Stage I 33: Sometimes partners have different attitudes towards risk
What happens when partners find that they have different attitudes to risk? This stage shows that there are many sensible ways to proceed.
What are you paying for?
Stage I 41: Active or passive? Three separate issues
One of the most heated (and therefore potentially confusing) topics in investing is whether to be active (try to choose winners) or passive (just “go with the flow”). In this stage we’ll see that one reason for the confusion is that “active versus passive” really encompasses many different questions.
Stage I 42: Unbundle the fees
What do we pay for the privilege of asking someone else to manage our investments? This stage lists many forms of payment.
Stage I 43: Is there investment skill? If so, what is it worth?
If we make enough choices, some will work out and some won’t. How do we distinguish luck from skill? Is there skill? What is it worth? This stage looks at those questions.
Stage I 44: Broaden the discussion framework
After all the analysis, you still have to decide: active or passive. This stage lays out precise reasons that tilt you in one direction or the other – or both.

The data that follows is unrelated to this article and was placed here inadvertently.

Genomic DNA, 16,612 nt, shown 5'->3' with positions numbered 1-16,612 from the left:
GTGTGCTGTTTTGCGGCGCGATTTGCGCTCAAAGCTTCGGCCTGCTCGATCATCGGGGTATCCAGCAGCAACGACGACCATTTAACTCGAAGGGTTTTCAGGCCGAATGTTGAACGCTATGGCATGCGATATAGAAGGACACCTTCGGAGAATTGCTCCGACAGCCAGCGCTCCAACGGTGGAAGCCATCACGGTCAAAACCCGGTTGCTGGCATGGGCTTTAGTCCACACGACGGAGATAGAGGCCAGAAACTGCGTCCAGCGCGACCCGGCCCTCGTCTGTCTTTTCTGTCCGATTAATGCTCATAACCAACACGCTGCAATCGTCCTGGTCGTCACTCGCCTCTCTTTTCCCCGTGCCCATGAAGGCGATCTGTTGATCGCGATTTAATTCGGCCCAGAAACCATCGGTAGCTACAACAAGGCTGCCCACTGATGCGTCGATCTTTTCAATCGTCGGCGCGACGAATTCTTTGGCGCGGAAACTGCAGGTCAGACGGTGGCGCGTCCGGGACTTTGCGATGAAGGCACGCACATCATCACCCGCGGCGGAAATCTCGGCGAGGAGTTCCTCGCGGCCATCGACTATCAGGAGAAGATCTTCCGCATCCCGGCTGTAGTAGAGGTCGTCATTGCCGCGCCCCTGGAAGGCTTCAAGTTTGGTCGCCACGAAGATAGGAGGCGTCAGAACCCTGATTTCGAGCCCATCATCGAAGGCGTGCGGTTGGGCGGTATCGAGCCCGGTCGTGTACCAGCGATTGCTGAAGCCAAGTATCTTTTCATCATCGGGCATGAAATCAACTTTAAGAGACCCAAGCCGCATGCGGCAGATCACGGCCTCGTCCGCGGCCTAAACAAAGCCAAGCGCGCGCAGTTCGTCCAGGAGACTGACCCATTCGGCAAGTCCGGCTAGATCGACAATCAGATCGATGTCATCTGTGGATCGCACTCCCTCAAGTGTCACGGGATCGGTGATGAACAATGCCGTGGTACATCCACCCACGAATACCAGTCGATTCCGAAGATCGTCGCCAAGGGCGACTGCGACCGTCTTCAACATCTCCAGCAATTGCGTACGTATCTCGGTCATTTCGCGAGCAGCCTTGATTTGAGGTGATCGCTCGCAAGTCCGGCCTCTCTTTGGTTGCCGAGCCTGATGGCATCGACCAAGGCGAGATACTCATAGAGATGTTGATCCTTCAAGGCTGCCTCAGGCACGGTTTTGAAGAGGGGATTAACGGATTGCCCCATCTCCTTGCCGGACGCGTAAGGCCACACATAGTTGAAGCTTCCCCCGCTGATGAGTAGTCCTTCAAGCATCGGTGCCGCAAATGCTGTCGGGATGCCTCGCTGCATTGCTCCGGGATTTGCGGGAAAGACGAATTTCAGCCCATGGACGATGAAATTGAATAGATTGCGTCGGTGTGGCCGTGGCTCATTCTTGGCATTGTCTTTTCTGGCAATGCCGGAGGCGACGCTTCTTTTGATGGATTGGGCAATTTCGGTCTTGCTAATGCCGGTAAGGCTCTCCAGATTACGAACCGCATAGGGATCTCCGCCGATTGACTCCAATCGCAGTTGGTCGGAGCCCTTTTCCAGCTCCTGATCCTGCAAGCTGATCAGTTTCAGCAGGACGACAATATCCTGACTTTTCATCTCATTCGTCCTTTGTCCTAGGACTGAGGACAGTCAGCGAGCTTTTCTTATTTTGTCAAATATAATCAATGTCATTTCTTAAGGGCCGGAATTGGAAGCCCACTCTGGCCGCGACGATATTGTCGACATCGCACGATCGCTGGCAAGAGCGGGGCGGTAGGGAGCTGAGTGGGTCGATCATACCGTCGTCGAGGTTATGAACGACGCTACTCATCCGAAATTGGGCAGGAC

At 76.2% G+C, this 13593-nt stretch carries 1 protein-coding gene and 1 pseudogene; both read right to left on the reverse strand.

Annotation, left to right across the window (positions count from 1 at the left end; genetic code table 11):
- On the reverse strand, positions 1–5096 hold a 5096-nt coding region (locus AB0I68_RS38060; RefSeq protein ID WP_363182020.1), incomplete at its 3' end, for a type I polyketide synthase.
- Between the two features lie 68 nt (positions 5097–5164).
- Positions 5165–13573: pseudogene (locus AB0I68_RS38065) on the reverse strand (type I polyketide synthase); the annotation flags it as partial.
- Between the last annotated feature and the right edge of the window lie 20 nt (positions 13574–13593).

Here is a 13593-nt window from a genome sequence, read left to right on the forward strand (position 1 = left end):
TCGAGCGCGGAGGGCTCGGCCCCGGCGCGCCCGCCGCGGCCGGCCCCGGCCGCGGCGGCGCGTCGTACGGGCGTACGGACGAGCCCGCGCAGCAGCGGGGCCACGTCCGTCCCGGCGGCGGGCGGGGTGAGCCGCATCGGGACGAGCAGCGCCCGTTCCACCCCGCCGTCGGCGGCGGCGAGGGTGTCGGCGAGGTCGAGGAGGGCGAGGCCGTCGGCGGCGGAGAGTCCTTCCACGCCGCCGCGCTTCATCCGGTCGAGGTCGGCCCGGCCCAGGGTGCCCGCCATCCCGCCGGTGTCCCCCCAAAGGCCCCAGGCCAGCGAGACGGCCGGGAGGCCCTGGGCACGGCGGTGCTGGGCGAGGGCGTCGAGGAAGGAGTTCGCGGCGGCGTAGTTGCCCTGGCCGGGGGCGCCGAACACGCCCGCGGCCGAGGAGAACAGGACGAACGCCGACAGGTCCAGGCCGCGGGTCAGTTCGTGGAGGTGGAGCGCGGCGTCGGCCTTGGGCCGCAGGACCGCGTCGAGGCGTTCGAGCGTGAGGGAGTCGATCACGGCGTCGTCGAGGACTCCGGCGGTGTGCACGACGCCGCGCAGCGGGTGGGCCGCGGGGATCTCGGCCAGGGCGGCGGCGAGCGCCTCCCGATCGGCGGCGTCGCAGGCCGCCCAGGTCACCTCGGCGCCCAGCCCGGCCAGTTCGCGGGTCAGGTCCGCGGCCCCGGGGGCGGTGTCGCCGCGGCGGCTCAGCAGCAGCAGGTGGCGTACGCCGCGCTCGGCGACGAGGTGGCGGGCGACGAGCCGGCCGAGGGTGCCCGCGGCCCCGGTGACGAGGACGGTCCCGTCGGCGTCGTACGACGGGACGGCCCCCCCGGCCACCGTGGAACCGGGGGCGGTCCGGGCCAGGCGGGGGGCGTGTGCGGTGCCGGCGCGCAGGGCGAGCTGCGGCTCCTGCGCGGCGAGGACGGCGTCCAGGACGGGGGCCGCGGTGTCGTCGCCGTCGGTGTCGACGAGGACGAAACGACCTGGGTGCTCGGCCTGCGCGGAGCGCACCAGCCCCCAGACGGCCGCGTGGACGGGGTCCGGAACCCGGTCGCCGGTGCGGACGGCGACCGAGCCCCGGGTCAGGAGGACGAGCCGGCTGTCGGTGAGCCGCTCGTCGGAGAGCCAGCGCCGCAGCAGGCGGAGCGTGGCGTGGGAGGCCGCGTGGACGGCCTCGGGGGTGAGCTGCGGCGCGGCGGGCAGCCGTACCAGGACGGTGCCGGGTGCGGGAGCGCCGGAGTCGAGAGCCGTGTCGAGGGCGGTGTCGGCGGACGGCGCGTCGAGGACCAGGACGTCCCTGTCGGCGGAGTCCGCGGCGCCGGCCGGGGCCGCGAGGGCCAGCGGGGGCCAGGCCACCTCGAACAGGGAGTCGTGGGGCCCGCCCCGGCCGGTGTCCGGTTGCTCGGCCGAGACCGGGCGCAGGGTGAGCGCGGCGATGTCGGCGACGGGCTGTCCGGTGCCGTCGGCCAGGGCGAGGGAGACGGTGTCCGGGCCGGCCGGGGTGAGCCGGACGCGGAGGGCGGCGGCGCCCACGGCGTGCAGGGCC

ROUTE 3: EXPLORING LONGEVITY
Stage L 01: What does life expectancy mean?
Why do so many people misunderstand life expectancy? Is it the math or the concept? Let’s take a look. (Spoiler alert: the math is simple.)
Stage L 02: Longevity is increasing
Longevity is just an estimated average, right? Yes. The strange thing is that the average itself keeps moving.
Stage L 03: Healthy life expectancy
It isn’t just how long we might live that’s of interest. It also matters a lot how healthy our future years are. We’ll see in this stage that health is a tough thing to measure.
Stage L 11: One particular longevity table
There’s a particularly useful table available online. Here I’ll show you how to use it. (This is included in Walk 13 in Life Two.)
Stage L 12: What if you have a better estimate of your own longevity?
If you have an independent way of getting your own longevity estimate, you can adapt that online table to fit your own circumstances.
Thinking about longevity risk
Stage L 21: How long should you plan to make your money last?
Since you don’t know how long you’ll live, what is a sensible planning horizon for the length of your retirement? (This is included in Walk 13 in Life Two.)
Stage L 31: What longevity insurance is – and isn’t
Just as we consider buying insurance if an early death hurts our family financially, so too we might consider buying insurance against living far longer than our money can support.
ROUTE 4: EXPLORING RETIREMENT FINANCE
Save and invest
Stage F 01: Why save at all?
Remember that we saw in the Prologue that we need to set aside money while we’re working if we want to draw on it later so that we don’t have to work forever. This stage picks up on that idea, and explores how much we need to save, as well as what our choices are if we don’t save as much as we need to.